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Stock Splits

     Stock splits can be both profitable and give subtle guidance through the investment fog. Usually a company's board of directors has a range they would like their stock to trade within. With strong earnings and product reports, accompanied by a robust market a stock can rise above that desired range. Most investors prefer to buy stocks in 100 share increments despite the general disappearance of hefty odd lot charges for orders of less than 100 shares. As a stock price becomes lofty fewer and fewer investors can comfortably buy 100 share lots of the stock. Thus when a share price gets higher than desired the company's board of directors will declare a stock split to bring the share price back into a customary range and increase the accessibility to the stock by the average investor.

    The typical stock split announcement contains the ex-dividend date; the payable date, and the ratio of the stock split. The ex-dividend date is the first day the stock will trade without a buyer being entitled to the extra shares. The payable date is the date in which the shares will trade at the split adjusted share price. Selling shares in a stock about to split can have some oddities to it and you should double-check the particulars with your brokerage house. The ratio of the split is usually 2 for 1, or 3 for 2; and is sometimes written as a ratio like 2:1, or 3:2. What can we learn from stock splits and how can we profit from them? There are clear and subtle phenomenons associated with stock splits. The obvious first observation that can be made is that the share price has recently run up. That's great news! Spitting stocks are usually seeing price appreciation. Some investors intentionally buy shares of a company just before they split and other investors intentionally buy shares just after they split because the price seems more accessible. Either way there is an increased number of buyers of a stock around the time when it splits. Stocks can receive more media attention when they split. Boards of directors declaring a stock split often declare further splits in the future. Some high-flying tech stocks were split on 3 or 4 separate occasions in the 9 months prior to March 2000. Four 2 for 1 stock splits turns 100 shares into 800 shares. Another interesting phenomena is caused by the casual investor who is use to seeing his favorite stock around $50 and then unaware of the split sees it trading post-split at $38 or $42 and decides to pick up more shares because it is currently a bargain.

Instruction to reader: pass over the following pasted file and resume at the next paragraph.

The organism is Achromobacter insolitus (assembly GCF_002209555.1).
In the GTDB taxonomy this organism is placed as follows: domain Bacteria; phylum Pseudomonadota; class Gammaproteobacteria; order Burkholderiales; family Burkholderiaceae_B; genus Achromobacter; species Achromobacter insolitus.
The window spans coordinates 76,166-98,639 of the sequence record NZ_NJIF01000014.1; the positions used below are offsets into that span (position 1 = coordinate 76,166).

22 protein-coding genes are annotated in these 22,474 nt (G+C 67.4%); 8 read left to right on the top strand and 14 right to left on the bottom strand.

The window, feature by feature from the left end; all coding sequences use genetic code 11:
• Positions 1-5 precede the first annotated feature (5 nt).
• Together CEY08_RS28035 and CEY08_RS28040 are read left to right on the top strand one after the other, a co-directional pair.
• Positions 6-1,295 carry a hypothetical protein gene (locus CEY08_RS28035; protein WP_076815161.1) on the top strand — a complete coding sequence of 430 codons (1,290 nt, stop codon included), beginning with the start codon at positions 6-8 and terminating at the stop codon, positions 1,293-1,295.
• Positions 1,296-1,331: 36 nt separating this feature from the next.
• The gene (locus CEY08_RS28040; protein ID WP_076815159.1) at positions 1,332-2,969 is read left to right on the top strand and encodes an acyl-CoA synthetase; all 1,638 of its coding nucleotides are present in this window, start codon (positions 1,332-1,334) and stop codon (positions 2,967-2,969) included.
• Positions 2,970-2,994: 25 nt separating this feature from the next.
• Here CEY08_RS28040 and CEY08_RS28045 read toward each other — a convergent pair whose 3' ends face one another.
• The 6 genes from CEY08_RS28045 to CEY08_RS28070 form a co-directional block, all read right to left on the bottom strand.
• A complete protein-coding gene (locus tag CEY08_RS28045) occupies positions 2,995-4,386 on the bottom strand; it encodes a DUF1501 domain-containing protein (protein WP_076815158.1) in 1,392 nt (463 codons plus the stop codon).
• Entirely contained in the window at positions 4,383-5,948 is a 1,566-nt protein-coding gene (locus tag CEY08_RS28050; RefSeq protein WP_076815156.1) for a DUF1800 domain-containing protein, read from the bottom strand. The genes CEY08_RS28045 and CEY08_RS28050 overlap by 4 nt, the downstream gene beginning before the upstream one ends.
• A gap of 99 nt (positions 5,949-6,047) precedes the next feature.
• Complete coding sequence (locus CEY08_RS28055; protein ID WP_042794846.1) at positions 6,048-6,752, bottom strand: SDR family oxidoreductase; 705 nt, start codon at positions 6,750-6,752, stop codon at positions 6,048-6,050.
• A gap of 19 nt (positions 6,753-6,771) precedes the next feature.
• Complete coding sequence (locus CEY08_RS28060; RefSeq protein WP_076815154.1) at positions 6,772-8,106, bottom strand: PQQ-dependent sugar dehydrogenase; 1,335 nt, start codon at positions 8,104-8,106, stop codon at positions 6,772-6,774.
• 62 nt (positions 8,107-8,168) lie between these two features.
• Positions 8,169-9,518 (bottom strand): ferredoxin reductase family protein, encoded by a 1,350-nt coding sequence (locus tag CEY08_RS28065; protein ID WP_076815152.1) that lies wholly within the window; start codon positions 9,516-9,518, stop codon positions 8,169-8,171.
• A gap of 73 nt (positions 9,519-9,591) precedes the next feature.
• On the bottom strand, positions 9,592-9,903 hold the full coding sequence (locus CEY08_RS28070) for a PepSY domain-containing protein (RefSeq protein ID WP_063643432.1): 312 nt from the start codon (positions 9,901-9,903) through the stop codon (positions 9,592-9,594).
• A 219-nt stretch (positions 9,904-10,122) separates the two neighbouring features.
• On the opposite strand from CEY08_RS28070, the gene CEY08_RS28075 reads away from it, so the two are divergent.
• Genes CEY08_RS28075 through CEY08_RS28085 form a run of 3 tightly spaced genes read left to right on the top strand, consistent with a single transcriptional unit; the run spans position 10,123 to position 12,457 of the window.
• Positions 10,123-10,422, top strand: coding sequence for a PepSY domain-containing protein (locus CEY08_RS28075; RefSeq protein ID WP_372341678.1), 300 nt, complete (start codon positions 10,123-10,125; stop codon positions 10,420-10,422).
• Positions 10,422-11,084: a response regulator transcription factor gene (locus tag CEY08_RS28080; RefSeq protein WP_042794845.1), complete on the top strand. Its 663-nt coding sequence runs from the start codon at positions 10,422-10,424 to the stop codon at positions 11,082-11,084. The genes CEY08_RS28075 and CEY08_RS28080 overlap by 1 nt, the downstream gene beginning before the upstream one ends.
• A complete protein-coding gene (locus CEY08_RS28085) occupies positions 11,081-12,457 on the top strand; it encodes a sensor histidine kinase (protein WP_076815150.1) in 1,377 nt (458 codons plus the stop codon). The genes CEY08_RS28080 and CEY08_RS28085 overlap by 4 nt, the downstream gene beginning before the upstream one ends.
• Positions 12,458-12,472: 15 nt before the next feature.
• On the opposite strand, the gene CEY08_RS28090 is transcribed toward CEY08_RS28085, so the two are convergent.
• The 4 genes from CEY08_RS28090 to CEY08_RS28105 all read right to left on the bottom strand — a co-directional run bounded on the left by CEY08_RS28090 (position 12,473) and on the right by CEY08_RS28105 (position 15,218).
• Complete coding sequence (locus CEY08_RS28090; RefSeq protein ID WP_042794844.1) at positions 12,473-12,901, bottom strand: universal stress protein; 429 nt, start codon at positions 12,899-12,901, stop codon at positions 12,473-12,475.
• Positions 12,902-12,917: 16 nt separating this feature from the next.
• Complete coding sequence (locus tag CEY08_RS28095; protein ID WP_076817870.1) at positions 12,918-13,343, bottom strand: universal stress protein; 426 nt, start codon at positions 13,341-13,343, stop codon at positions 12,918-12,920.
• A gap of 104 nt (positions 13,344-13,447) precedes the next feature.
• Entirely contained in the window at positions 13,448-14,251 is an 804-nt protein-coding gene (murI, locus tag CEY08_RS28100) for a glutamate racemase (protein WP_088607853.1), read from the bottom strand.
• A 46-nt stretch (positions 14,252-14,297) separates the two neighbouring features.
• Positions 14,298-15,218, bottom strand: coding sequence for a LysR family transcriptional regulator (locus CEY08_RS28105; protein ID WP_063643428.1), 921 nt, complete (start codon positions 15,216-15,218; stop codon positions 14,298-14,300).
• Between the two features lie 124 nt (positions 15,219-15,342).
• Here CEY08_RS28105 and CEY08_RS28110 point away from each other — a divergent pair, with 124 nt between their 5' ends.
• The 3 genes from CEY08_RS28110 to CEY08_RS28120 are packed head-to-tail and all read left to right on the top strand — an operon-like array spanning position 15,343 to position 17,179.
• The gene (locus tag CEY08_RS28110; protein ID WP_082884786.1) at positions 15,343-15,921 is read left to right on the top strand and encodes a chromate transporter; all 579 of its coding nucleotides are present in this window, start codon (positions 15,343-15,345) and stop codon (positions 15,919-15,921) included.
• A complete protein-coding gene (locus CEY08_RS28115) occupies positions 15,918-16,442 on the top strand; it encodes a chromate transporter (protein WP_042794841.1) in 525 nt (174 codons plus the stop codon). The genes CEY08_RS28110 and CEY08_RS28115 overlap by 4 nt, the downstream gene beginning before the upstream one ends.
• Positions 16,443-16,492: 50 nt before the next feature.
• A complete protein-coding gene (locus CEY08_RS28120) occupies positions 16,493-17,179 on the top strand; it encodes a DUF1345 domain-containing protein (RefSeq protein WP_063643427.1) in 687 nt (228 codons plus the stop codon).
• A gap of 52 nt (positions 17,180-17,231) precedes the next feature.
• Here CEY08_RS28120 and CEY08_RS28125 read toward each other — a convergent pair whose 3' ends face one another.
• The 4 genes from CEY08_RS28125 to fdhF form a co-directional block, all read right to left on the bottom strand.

The one nasty "split" that rarely has its intended outcome, and should flash a bright red light in your eyes is the reverse stock split. This is sometimes used to inflate a low price share to make it more attractive to mainstream investors. A $20 stock may seem more acceptable to investors than a $4 stock. So the company does a 1 for 5 reverse split. Unfortunately the observed outcome is a share price that like the regular split tends to return to its pre-split price. Only in this case decreasing in value by 80%.


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